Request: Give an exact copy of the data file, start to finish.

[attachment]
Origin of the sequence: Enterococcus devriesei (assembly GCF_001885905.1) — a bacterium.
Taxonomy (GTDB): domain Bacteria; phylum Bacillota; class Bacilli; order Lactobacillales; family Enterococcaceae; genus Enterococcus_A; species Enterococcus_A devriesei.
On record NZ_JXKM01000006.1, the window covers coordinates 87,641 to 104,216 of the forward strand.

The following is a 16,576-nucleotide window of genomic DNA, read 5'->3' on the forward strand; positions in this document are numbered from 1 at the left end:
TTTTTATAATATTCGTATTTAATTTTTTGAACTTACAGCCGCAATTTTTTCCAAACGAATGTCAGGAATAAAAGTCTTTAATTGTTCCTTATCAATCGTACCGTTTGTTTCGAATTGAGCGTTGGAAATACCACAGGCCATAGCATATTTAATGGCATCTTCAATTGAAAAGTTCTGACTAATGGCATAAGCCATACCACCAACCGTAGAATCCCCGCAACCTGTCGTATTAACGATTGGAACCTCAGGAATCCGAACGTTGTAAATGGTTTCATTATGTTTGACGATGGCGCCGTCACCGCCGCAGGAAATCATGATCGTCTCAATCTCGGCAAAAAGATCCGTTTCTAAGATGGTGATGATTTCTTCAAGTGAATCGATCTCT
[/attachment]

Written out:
Origin of the sequence: Enterococcus devriesei (assembly GCF_001885905.1) — a bacterium.
Taxonomy (GTDB): domain Bacteria; phylum Bacillota; class Bacilli; order Lactobacillales; family Enterococcaceae; genus Enterococcus_A; species Enterococcus_A devriesei.
On record NZ_JXKM01000006.1, the window covers coordinates 87,641 to 104,216 of the forward strand.

The following is a 16,576-nucleotide window of genomic DNA, read 5'->3' on the forward strand; positions in this document are numbered from 1 at the left end:
TTTTTATAATATTCGTATTTAATTTTTTGAACTTACAGCCGCAATTTTTTCCAAACGAATGTCAGGAATAAAAGTCTTTAATTGTTCCTTATCAATCGTACCGTTTGTTTCGAATTGAGCGTTGGAAATACCACAGGCCATAGCATATTTAATGGCATCTTCAATTGAAAAGTTCTGACTAATGGCATAAGCCATACCACCAACCGTAGAATCCCCGCAACCTGTCGTATTAACGATTGGAACCTCAGGAATCCGAACGTTGTAAATGGTTTCATTATGTTTGACGATGGCGCCGTCACCGCCGCAGGAAATCATGATCGTCTCAATCTCGGCAAAAAGATCCGTTTCTAAGATGGTGATGATTTCTTCAAGTGAATCGATCTCT